Sunzha River

From Wikipedia, the free encyclopedia
Jump to navigation Jump to search
Sunzha River
Грозный река Сунжа.JPG
Sunzha River in Grozny
CountryNorth Ossetia, Ingushetia and Chechnya, Russia
Physical characteristics
 ⁃ locationCaucasus Major, North Ossetia
 ⁃ location
Length278 km (173 mi)
Basin size12,200 km2 (4,700 sq mi)
The Sunzha runs from near Vladikavkaz to near the point where the Terek turns north, cutting off the great bend of the Terek

The Sunzha (Russian: Су́нжа, IPA: [ˈsunʐə], Ingush: Шолжа, Sholʒə, Chechen: Соьлжа, Sölƶa[1]) is a river in North Ossetia, Ingushetia and Chechnya, Russia, a tributary of the Terek River. It flows northeast inside the great northwest bend of the Terek River and catches most of the rivers that flow north from the mountains before they reach the Terek. It is 278 kilometres (173 mi) long. The Sunzha rises on the Northern slope of the Caucasus Major. Its major tributaries are the Assa River and Argun River. With a turbidity of 3,800 grams per cubic metre (6.4 lb/cu yd), it carries 12.2 million tons of alluvium per year. It is used for irrigation. Cities that lie on the Sunzha include Nazran, Karabulak, Grozny (the capital of Chechnya), and Gudermes. During the First and Second Chechen Wars, the destruction of petroleum reservoirs caused the Sunzha to become polluted with petroleum.[2]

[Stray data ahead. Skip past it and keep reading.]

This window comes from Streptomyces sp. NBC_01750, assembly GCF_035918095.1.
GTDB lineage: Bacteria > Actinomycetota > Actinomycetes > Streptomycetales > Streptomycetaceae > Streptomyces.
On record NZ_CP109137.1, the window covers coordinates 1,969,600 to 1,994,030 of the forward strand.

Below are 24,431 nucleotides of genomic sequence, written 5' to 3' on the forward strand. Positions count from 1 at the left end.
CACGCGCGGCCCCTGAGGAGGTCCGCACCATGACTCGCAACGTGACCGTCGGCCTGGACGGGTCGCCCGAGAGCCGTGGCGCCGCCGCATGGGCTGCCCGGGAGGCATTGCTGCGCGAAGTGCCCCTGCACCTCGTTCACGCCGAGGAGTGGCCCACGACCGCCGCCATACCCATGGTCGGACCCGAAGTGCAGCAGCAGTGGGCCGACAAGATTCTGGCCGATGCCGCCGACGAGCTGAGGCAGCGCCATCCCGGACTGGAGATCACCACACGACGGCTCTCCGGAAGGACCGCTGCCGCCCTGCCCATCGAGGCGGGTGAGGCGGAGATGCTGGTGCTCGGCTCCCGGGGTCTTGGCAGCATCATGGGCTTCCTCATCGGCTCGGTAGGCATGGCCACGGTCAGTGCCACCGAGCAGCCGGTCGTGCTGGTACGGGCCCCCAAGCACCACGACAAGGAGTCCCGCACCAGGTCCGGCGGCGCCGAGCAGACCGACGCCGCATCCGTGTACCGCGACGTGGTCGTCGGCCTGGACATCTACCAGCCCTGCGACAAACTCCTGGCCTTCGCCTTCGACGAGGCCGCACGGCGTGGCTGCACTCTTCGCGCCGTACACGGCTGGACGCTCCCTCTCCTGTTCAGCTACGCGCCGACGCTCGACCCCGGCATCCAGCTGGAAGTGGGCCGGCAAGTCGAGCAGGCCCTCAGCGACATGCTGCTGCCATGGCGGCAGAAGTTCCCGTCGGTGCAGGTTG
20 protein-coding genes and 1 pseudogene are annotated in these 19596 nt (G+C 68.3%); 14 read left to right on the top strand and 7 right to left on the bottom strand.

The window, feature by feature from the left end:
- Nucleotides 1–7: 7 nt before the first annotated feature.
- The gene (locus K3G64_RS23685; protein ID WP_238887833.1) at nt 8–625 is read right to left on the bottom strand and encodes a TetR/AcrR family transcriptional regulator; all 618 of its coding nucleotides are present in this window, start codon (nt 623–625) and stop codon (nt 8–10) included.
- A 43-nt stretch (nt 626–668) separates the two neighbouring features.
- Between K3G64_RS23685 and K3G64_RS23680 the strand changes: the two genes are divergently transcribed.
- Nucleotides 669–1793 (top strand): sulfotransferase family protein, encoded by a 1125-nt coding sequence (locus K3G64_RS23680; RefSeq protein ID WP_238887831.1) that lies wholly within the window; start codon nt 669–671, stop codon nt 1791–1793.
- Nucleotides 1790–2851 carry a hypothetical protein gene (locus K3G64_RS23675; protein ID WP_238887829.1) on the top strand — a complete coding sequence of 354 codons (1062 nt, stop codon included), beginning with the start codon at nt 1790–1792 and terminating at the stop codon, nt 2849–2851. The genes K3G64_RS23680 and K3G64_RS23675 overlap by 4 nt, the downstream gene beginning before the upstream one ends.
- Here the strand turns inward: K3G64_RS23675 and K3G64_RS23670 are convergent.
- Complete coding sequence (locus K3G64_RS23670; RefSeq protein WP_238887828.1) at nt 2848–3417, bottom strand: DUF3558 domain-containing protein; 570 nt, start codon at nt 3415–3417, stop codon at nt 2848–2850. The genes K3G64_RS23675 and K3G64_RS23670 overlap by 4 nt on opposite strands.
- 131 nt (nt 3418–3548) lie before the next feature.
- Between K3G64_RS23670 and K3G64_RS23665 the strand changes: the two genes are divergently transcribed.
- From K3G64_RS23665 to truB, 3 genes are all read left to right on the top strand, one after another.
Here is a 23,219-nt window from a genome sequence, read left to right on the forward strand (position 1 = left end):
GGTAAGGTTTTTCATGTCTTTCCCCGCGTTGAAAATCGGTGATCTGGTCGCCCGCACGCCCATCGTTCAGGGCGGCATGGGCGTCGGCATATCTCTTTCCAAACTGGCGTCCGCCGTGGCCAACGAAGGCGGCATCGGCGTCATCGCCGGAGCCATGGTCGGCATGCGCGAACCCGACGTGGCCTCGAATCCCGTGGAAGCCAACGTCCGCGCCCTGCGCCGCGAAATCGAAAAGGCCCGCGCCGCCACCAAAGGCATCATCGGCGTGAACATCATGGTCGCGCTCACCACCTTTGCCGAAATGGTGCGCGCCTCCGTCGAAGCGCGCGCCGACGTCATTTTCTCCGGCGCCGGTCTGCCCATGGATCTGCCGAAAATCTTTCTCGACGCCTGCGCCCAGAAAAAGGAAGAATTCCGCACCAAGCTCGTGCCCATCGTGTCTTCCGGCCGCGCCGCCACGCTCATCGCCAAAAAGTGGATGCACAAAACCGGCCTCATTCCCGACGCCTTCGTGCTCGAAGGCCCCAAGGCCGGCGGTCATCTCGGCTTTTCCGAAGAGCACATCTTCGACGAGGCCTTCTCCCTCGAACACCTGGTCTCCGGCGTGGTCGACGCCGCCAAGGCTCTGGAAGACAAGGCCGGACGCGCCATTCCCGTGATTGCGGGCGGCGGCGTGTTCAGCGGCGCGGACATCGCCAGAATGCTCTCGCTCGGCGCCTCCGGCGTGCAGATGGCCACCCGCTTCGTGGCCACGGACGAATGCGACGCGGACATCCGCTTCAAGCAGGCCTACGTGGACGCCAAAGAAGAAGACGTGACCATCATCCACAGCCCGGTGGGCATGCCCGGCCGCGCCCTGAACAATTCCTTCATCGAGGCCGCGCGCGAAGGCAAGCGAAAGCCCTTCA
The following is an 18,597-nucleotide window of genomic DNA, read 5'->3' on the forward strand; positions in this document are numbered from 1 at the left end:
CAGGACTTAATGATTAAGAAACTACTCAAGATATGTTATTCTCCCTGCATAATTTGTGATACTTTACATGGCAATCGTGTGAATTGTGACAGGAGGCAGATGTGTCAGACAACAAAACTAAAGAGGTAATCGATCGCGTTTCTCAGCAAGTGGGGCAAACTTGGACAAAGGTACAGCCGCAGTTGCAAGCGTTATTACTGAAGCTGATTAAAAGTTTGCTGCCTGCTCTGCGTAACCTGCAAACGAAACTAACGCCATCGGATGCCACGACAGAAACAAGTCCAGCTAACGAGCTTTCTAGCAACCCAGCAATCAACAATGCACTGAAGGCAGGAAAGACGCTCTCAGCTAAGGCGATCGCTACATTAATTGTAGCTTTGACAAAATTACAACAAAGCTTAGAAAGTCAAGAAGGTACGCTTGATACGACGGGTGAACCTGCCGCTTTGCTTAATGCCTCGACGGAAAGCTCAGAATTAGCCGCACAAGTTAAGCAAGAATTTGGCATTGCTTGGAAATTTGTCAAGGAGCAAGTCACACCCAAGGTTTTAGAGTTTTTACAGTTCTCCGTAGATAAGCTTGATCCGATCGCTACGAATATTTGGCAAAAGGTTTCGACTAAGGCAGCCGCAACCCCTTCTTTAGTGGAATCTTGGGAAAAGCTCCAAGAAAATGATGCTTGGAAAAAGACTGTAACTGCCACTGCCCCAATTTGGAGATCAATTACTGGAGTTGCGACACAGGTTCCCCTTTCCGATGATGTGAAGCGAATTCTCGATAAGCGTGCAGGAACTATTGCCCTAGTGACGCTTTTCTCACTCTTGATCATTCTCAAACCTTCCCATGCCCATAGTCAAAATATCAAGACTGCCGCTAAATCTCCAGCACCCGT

The origin of the name of the river is disputed. The most probable of versions name Sunzha has come from Mongol-Turkic languages in the deformed type. It is known, that Mongols called it Suinchie, Russian Sevenz and in the Chechen language it is names has got in corrective type Solchzha.[citation needed]

There is also other version that the river Sunzha Chechens called before Okhi «Oh'-hi, Оhhи » that means in translation with Chechen – «downwards the river».[citation needed] The Sunzha ( Sundscha) River was reached by The Abwehr, 1933-1943, together with rivers in the Caucasus. The Sunzha was penetrated in part by The Abwehr and the German Armies, 1942-3.

See also[edit]


  1. ^ Lepiev A.S., Lepiev İ.A., Türkçe-Çeçençe sözlük, Turkoyŋ-noxçiyŋ doşam, Ankara, 2003
  2. ^ John Daniszewski (March 11, 2001). "Chechens Find a Way to Live Off the Land--Through Oil". Los Angeles Times. Archived from the original on May 24, 2001. Retrieved September 28, 2007.

Coordinates: 43°26′27″N 46°08′05″E / 43.44083°N 46.13472°E / 43.44083; 46.13472